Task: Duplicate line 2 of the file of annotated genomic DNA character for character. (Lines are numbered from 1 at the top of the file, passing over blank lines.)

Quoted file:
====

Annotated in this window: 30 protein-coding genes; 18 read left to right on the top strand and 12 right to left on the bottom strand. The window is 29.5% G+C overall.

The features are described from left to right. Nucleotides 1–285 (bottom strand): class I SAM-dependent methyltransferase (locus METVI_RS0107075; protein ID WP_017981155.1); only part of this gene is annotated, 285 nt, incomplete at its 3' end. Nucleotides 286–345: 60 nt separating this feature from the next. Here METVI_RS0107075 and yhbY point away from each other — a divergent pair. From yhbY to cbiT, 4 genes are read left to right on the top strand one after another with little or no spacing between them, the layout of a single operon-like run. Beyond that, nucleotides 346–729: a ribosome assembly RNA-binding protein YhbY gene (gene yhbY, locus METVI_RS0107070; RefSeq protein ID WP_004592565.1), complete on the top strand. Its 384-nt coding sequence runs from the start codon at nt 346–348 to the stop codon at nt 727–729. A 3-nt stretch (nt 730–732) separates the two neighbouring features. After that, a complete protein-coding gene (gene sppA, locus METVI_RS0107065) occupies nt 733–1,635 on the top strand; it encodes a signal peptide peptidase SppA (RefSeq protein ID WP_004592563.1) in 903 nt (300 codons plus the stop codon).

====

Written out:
The features are described from left to right. Nucleotides 1–285 (bottom strand): class I SAM-dependent methyltransferase (locus METVI_RS0107075; protein ID WP_017981155.1); only part of this gene is annotated, 285 nt, incomplete at its 3' end. Nucleotides 286–345: 60 nt separating this feature from the next. Here METVI_RS0107075 and yhbY point away from each other — a divergent pair. From yhbY to cbiT, 4 genes are read left to right on the top strand one after another with little or no spacing between them, the layout of a single operon-like run. Beyond that, nucleotides 346–729: a ribosome assembly RNA-binding protein YhbY gene (gene yhbY, locus METVI_RS0107070; RefSeq protein ID WP_004592565.1), complete on the top strand. Its 384-nt coding sequence runs from the start codon at nt 346–348 to the stop codon at nt 727–729. A 3-nt stretch (nt 730–732) separates the two neighbouring features. After that, a complete protein-coding gene (gene sppA, locus METVI_RS0107065) occupies nt 733–1,635 on the top strand; it encodes a signal peptide peptidase SppA (RefSeq protein ID WP_004592563.1) in 903 nt (300 codons plus the stop codon).